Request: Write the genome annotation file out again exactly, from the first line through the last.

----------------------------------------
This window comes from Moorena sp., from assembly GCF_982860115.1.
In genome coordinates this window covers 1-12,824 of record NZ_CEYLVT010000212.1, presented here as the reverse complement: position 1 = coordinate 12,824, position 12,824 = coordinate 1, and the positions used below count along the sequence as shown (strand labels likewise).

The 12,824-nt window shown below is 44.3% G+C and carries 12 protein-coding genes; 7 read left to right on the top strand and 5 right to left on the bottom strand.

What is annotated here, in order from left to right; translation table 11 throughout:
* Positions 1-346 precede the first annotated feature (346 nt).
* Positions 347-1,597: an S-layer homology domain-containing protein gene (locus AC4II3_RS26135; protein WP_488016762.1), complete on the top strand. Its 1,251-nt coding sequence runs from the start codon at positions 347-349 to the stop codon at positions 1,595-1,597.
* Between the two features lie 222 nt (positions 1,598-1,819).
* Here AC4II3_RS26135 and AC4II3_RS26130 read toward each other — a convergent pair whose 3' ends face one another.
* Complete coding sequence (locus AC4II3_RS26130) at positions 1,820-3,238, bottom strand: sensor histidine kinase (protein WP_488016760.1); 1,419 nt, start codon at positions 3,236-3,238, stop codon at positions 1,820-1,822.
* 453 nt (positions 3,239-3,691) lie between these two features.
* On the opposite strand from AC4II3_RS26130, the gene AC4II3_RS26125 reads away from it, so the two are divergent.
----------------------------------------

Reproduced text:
This window comes from Moorena sp., from assembly GCF_982860115.1.
In genome coordinates this window covers 1-12,824 of record NZ_CEYLVT010000212.1, presented here as the reverse complement: position 1 = coordinate 12,824, position 12,824 = coordinate 1, and the positions used below count along the sequence as shown (strand labels likewise).

The 12,824-nt window shown below is 44.3% G+C and carries 12 protein-coding genes; 7 read left to right on the top strand and 5 right to left on the bottom strand.

What is annotated here, in order from left to right; translation table 11 throughout:
* Positions 1-346 precede the first annotated feature (346 nt).
* Positions 347-1,597: an S-layer homology domain-containing protein gene (locus AC4II3_RS26135; protein WP_488016762.1), complete on the top strand. Its 1,251-nt coding sequence runs from the start codon at positions 347-349 to the stop codon at positions 1,595-1,597.
* Between the two features lie 222 nt (positions 1,598-1,819).
* Here AC4II3_RS26135 and AC4II3_RS26130 read toward each other — a convergent pair whose 3' ends face one another.
* Complete coding sequence (locus AC4II3_RS26130) at positions 1,820-3,238, bottom strand: sensor histidine kinase (protein WP_488016760.1); 1,419 nt, start codon at positions 3,236-3,238, stop codon at positions 1,820-1,822.
* 453 nt (positions 3,239-3,691) lie between these two features.
* On the opposite strand from AC4II3_RS26130, the gene AC4II3_RS26125 reads away from it, so the two are divergent.